The U.S. economic growth rate has been trending lower since 1950. The current growth cycle, as illustrated in the chart above, reflects further deterioration of this trend as today’s economic growth rate is merely peaking at levels that were previously deemed recessionary (compare current growth rates with prior troughs in growth). This is troubling when […]
The U.S. economic growth rate has been trending lower since 1950. The current growth cycle, as illustrated in the chart above, reflects further deterioration of this trend as today’s economic growth rate is merely peaking at levels that were previously deemed recessionary (compare current growth rates with prior troughs in growth). This is troubling when one considers the unprecedented lengths to which the Federal Reserve (Fed) has gone to reverse this trend. It is not by any measure unfair to say that the monetary policy approach taken since the great recession introduces serious doubts about the efficacy of the central banks actions and leaves a lot of unanswered questions about the ultimate consequences of their actions.
We are certainly better off, so the argument goes, given the measures the Fed has taken, than we otherwise would have been. The flaws in this justification are two-fold. First, it abjectly fails to consider what might have been in the longer term had we not taken the easy route or as some say “kicked the can down the road”. Second, it does not respect the risks the economy has assumed and the potential repercussions yet to manifest.
Are we comfortable with unemployment data given that the participation rate sits at 38-year lows? Should the gargantuan and growing income disparity that historically has threatened the stability of so many social, economic and political systems concern us? What should we make of the massive unproductive debts our society is accumulating? Why shouldn’t we question the wisdom of a decision-making authority that has introduced and aggravated these instabilities? The United States has brushed against such imbalances in the past but has always been willing to eventually, take actions which we know to be right and proper.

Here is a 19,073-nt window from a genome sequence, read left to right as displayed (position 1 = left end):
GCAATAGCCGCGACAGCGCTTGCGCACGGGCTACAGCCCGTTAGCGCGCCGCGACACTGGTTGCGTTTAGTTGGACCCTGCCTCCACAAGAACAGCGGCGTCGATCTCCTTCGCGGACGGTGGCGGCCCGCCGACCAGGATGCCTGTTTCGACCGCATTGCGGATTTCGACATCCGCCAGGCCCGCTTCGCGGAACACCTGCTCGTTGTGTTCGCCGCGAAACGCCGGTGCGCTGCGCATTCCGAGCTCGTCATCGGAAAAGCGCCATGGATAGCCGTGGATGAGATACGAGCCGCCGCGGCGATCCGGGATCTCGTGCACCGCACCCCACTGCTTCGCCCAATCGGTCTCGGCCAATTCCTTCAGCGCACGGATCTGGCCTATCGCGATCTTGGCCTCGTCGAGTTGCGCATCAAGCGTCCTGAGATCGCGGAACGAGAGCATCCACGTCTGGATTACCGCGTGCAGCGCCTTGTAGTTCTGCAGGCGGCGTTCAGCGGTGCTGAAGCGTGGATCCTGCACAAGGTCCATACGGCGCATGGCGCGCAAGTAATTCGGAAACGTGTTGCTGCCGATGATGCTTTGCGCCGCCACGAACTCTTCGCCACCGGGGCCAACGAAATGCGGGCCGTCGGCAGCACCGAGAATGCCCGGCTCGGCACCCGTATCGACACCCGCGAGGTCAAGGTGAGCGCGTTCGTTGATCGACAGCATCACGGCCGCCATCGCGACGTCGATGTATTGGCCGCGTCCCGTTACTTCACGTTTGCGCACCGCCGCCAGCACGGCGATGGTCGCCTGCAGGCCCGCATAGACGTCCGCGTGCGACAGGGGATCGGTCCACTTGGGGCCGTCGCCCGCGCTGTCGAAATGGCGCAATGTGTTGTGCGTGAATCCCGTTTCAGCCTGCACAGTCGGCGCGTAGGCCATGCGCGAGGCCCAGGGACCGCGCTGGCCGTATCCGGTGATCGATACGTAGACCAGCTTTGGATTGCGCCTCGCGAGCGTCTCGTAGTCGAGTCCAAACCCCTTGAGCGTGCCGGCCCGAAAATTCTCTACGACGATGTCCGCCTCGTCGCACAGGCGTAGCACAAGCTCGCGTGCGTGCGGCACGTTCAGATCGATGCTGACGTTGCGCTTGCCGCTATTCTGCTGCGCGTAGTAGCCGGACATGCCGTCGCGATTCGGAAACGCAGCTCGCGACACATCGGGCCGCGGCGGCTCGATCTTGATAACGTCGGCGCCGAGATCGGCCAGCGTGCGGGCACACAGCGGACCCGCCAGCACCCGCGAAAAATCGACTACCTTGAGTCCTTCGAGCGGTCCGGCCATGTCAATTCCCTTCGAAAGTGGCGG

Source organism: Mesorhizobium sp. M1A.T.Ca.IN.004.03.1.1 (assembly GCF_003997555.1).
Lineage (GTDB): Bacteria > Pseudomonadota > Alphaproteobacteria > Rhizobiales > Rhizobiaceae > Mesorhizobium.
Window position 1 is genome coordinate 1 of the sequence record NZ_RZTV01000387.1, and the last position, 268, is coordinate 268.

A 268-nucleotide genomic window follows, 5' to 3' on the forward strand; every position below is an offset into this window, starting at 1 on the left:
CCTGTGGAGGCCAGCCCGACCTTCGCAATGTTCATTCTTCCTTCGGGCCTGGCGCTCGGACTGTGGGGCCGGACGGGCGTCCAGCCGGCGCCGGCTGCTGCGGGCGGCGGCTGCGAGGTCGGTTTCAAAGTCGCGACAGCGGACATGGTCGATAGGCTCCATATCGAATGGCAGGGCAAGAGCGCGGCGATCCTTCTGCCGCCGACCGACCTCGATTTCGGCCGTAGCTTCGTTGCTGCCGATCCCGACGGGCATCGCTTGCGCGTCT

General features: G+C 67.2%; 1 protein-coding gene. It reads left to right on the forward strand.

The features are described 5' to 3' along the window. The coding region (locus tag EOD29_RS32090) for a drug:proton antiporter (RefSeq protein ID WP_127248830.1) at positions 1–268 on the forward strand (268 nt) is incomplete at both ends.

What appears to have evolved in the U.S. and around the world is that the practice of economic discipline has been lost, and traded for the transitory benefits of debt and quick fixes. Promoted by the intellectual glitterati of the central banks, our economic system has become addicted to all forms of debt, much of which has been unproductive. As a result the economy experiences short bursts of unsustainable economic activity instead of healthy, organic and lasting economic growth. Economic prosperity occasionally requires the sacrifice of short term gratification and progress in exchange for the promise of longer term benefits built upon that sacrifice.
To the extent leadership, in whatever context, sets forth examples that are irresponsible and self-indulgent, it should not be surprising that those who take their cues from this leadership propagate this unfortunate behavior. Over time a collective mindset develops that conforms to the actions of poor leadership. Society loses its cognitive ability to differentiate between what we know historically has been wrong and what now appears to be right. Most are either unwilling or unable to discern that anything is erroneous with leadership’s decision-making and problem-solving.
In 2014, all but a few argued that the path of interest rates was certainly higher. Despite a steady decline beginning on January 1st of 2014 and continuing today, everyone still insists strenuously that interest rates simply have to go up. What if all the arguments about growth in the US economy and much anticipated rate hikes by the Federal Reserve hinged upon a decision-making premise that is flawed? What if instead of the standard and variety of factors informing the consensus perspective about the direction of interest rates it is actually interest rates themselves that are sending signals that should inform our perspective about all other things? This should not be such a crazy proposal given the close relationship interest rates have had with growth and inflation in the past. Ignoring the fact that interest rates stand at levels only seen twice in American history dating back to 1790 (2012 and 1946) maybe a mistake.